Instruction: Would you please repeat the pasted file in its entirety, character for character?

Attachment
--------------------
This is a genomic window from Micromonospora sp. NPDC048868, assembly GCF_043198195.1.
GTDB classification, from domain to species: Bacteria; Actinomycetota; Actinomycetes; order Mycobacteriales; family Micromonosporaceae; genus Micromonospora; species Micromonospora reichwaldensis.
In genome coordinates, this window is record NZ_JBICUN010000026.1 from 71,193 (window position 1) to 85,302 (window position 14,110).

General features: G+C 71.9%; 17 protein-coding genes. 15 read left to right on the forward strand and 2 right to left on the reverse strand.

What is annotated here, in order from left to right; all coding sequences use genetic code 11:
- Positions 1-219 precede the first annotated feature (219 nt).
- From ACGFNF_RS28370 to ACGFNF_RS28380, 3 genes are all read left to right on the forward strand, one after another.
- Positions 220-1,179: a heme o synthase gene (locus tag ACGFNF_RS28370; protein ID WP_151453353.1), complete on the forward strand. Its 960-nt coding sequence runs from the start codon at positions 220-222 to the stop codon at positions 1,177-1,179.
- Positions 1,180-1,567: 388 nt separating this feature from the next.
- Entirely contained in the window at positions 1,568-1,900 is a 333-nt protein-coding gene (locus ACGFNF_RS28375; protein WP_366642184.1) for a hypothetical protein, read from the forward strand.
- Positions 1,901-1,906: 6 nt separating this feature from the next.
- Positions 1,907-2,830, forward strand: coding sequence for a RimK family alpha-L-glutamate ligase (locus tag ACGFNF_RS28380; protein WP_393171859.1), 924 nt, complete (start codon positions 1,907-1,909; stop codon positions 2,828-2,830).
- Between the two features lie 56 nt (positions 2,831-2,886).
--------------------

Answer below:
This is a genomic window from Micromonospora sp. NPDC048868, assembly GCF_043198195.1.
GTDB classification, from domain to species: Bacteria; Actinomycetota; Actinomycetes; order Mycobacteriales; family Micromonosporaceae; genus Micromonospora; species Micromonospora reichwaldensis.
In genome coordinates, this window is record NZ_JBICUN010000026.1 from 71,193 (window position 1) to 85,302 (window position 14,110).

General features: G+C 71.9%; 17 protein-coding genes. 15 read left to right on the forward strand and 2 right to left on the reverse strand.

What is annotated here, in order from left to right; all coding sequences use genetic code 11:
- Positions 1-219 precede the first annotated feature (219 nt).
- From ACGFNF_RS28370 to ACGFNF_RS28380, 3 genes are all read left to right on the forward strand, one after another.
- Positions 220-1,179: a heme o synthase gene (locus tag ACGFNF_RS28370; protein ID WP_151453353.1), complete on the forward strand. Its 960-nt coding sequence runs from the start codon at positions 220-222 to the stop codon at positions 1,177-1,179.
- Positions 1,180-1,567: 388 nt separating this feature from the next.
- Entirely contained in the window at positions 1,568-1,900 is a 333-nt protein-coding gene (locus ACGFNF_RS28375; protein WP_366642184.1) for a hypothetical protein, read from the forward strand.
- Positions 1,901-1,906: 6 nt separating this feature from the next.
- Positions 1,907-2,830, forward strand: coding sequence for a RimK family alpha-L-glutamate ligase (locus tag ACGFNF_RS28380; protein WP_393171859.1), 924 nt, complete (start codon positions 1,907-1,909; stop codon positions 2,828-2,830).
- Between the two features lie 56 nt (positions 2,831-2,886).